an Petten, backed by the state governor, sought to attract a younger demographic to the lottery by launching online, gas pump and ATM lottery sales and, later, an online scratch card game.
Progress was very encouraging until a section of the legislature claimed that Van Petten had not kept them in the loop and had overreached on his authority, consequently demanding that the entire online operation be shut down and passing legislation to ensure this was done.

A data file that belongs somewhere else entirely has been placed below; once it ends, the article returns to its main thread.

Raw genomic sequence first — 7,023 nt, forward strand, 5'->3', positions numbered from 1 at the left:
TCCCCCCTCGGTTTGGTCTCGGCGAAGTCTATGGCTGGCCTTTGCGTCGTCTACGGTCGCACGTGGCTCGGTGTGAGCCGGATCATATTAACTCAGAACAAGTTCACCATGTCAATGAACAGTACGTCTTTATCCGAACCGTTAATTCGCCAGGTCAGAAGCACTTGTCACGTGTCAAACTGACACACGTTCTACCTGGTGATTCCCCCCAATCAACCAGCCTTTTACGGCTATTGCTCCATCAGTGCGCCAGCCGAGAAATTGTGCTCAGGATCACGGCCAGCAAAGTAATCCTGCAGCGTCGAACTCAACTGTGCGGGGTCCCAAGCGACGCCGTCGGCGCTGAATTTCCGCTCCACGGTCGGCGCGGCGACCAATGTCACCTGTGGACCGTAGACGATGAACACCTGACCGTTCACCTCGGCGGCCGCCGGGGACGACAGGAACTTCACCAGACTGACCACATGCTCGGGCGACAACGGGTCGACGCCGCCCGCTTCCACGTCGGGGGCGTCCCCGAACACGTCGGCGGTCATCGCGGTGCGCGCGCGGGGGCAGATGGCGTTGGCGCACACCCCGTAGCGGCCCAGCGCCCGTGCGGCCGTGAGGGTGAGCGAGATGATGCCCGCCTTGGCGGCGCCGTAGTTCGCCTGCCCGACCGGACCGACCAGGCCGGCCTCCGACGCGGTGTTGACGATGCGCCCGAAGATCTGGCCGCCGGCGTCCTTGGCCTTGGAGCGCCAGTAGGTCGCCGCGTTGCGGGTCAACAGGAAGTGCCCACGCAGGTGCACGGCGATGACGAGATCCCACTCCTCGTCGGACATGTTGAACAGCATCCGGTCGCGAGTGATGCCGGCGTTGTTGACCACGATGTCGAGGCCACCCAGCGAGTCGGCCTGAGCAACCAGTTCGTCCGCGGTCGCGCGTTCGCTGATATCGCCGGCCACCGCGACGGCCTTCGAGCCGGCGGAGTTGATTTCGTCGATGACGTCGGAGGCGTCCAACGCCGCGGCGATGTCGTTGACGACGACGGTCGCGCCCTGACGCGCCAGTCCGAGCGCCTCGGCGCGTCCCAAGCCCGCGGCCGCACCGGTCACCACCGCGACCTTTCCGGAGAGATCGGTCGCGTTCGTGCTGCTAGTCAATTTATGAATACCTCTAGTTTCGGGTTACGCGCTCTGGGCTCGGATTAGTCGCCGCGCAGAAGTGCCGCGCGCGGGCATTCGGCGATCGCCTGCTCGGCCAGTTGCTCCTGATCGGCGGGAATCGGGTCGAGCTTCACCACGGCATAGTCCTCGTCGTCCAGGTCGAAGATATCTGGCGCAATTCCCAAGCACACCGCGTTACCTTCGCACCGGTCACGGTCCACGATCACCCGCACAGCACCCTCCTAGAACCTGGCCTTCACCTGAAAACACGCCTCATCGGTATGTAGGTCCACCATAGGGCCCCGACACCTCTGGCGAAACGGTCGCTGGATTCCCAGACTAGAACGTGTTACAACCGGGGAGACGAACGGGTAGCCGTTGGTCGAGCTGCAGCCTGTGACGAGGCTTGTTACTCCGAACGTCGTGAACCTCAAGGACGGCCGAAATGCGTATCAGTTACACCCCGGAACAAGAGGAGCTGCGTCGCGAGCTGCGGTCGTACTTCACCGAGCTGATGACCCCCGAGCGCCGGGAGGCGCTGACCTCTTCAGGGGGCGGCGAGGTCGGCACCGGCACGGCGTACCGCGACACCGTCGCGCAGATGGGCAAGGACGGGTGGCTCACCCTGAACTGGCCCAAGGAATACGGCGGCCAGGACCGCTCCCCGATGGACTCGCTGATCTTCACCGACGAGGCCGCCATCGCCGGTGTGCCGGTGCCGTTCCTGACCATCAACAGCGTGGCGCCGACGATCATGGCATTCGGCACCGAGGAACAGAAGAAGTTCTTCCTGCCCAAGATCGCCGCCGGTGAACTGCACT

Their first bill was frustrated by Gov. Mark Dayton’s veto, but this year they returned and the bill was signed into law, mandating that online activity be discontinued by September.
Reporting on the imminent shutdown, the Washington Times last week raised the very pertinent question of how the lottery’s contracts with vendors like Linq3 and Scientific Games are to be terminated, and what the penalties and compensation was likely to be…something the politicians were warned about.
Beyond confirming that the lottery is in negotiations with the vendors, Van Petten has disclosed very little, although some lottery officials have said the cancellations are likely to cost Minnesota tax payers around $12 million.